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Debunking Abortion Myths

By Maya Cherins

It’s 2020 and we are still in the fight for reproductive justice. Why is that? The stigma and myths about sexual health, birth control, and specifically, abortion. How do we prove them wrong? How do we educate ourselves and others on accurate, scientifically proven information on abortion? Let’s debunk some abortion myths. 


“Abortion is dangerous.” 

Abortion, a reproductive right, is extremely safe. Surgical abortion procedures that take place in the first 13 weeks of pregnancy have a 97% success rate with no complications. 2.5% have minor complications that can be handled immediately at the clinic, and less than 0.5% have complications that could result in hospitalization. Complication rates are somewhat higher for abortion procedures after 13 weeks. In medication abortions, complications arise in less than 0.4% of patients. 

As well as the procedure and medication being completely safe, it’s important to consider the long term damage an unwanted pregnancy could result in. Recent studies show that there is a strong connection between unwanted pregnancy and interpersonal violence, putting the pregnant person and the fetus at serious risk. 

Further research shows unwanted pregnancies can result in serious cognitive and psychological difficulties in the child. These children are born into families unfit to parent and can end up having dangerous long term consequences like difficulty in cognitive, emotional and social processes, increased likelihood of engaging in criminal behavior, dependency on public assistance, and having an unstable marriage. 


“People who get abortions are irresponsible.”

All kinds of people can experience an unwanted pregnancy, whether it be from a single hook-up or a long-lasting marriage. And those who are sexually active don’t always have easy access to contraception: birth control, Plan B, condoms, and IUDs tend to be over-priced and inaccessible. Contraception can cost up to $800 a year, a major expense that not everyone can afford. 

Aside from contraception being somewhat inaccessible, the belief that those who receive abortions are promiscuous and irresponsible is inherently sexist. This tacit “slut-shaming” perpetuates the misogynistic belief that those with vaginas should be judged in alignment with their sexual experiences. This further condemns abortion and preserves a negative stigma surrounding reproductive healthcare.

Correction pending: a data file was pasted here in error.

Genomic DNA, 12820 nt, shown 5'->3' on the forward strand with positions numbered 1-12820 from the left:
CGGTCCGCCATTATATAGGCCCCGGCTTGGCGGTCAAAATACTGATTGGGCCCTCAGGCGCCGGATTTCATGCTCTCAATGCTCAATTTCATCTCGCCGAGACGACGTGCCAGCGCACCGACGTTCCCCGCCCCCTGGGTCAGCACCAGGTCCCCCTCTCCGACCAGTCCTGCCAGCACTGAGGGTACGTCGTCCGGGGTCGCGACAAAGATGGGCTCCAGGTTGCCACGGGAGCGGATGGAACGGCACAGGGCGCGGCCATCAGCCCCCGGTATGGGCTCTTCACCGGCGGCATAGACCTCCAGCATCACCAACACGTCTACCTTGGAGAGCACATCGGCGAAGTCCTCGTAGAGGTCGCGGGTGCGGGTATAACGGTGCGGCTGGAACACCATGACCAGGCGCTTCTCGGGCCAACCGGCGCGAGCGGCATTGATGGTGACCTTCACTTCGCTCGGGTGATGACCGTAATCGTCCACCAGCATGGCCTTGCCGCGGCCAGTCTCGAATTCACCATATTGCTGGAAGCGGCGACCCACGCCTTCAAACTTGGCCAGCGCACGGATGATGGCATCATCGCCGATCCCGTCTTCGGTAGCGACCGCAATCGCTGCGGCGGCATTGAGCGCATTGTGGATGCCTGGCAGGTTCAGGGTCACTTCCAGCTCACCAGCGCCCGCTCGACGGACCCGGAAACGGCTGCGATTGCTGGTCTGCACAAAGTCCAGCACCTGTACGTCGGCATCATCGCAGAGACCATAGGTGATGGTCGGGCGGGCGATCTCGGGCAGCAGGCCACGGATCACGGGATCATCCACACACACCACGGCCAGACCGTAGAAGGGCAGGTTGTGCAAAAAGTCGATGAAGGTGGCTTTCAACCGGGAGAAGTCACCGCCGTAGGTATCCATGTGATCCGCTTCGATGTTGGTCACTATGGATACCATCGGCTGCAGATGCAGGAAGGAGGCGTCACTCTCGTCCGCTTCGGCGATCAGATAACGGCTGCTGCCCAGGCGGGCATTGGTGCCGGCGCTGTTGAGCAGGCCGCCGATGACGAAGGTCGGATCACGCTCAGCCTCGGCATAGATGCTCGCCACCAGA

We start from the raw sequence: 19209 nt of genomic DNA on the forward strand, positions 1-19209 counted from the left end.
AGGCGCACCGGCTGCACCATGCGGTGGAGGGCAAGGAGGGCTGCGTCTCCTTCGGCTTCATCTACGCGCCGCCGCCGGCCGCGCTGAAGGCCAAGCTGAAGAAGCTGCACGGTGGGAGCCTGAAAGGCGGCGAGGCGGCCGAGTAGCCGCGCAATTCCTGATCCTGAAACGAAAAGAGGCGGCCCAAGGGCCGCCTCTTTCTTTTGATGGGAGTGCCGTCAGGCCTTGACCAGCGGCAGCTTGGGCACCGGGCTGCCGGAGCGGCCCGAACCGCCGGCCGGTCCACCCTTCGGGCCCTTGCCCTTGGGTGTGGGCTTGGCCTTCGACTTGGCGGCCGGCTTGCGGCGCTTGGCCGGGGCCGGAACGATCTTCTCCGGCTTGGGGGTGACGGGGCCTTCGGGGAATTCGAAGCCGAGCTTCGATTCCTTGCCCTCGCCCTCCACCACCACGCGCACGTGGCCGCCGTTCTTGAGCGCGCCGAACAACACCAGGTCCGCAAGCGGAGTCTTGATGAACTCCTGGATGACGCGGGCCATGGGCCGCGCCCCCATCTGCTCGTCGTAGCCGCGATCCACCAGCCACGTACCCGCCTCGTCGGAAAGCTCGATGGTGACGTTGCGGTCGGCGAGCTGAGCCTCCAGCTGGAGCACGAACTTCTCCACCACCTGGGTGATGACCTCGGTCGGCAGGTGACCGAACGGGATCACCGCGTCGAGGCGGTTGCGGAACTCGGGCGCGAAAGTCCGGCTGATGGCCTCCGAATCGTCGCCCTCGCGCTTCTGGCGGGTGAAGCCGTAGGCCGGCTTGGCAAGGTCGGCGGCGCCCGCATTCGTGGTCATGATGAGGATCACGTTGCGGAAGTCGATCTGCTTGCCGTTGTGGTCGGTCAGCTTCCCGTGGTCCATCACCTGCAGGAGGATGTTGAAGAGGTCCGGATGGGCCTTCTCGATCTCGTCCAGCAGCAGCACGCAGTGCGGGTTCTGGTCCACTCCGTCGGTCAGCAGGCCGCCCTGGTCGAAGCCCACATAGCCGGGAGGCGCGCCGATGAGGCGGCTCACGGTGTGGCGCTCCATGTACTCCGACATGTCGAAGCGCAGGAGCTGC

To put it simply, those who receive abortions are just like you and me. 


“Abortion is traumatic.”

Any significant hormonal transformation in the human body can cause distress, but the stress of carrying a pregnancy to full term is far more traumatic than abortion itself. Those who are denied abortion access are more likely to experience high levels of anxiety, lower-life satisfaction, and lower self-esteem than those who receive an abortion.  

There is no distinct research saying that abortion is traumatic. Those who undergo abortions may feel emotional and overwhelmed following the procedure or medication, yet in the long-run, they are more relieved and content with the decision to abort. 


“Having an abortion will ruin your ability to get pregnant again.”

Fabricated claims linked abortion to future miscarriage or infertility. These beliefs are rooted in the historical criminalization of reproductive healthcare. Trained physicians and professionals now have the tools, resources, and education to provide safe and comprehensive abortion care, leaving no risk for future fertility. 


“Abortion is anti-parenthood.”

By getting an abortion, that does NOT make you anti-family or anti-parenthood. 59% of abortions are obtained by people who are already parents. 49% of abortion patients live below the poverty level, and understand that they may not be financially competent to provide for a child.

Abortion clinics across the world provide comprehensive education on what it entails to be a parent and what their many options are. Those who receive an abortion understand what it entails to have a child and to be a parent. They understand they may not be able to provide the best living situation at the time. Having reproductive freedom does not make you anti-parenthood. 


“There’s no point in abortion when you can use adoption.”

Putting abortion and adoption on the same playing field when discussing reproductive health is unjust. By choosing to put the child up for adoption, that means you are undergoing nine months of overwhelming hormonal changes, as well as the emotional changes following birth. Pregnancy is emotionally, physically, and socially taxing. Pregnant people may also have severe health risks, putting themselves and the fetus in danger by carrying through with a pregnancy. Prenatal care is also expensive, and inaccessible for many. Adoption is NOT a viable option for everyone and needs to be treated as such. 


“Abortion kills an unborn baby.” 

In the first trimester, week 1 to week 12, there is merely an embryo that develops into a fetus at the end of the second month of gestation. During this stage in the pregnancy, the fetus is not an autonomous human being. The fetus is not viable, meaning it could not survive outside of the womb. Using language like “murder” or “killing” when referring to abortion wrongfully equates an embryo to a living person, and is scientifically incorrect. 


“Pro-choice means pro-abortion.”

Pro-choice does not mean pro-abortion at all. Being “pro-choice” means standing for the right to choose what happens to your body; the right to have options, the right to reproductive justice. 

 

Understand your right to choose, and understand these myths and their truths. Know your options. If you or someone you know needs abortion care or reproductive healthcare, refer to the following resources.

 

 

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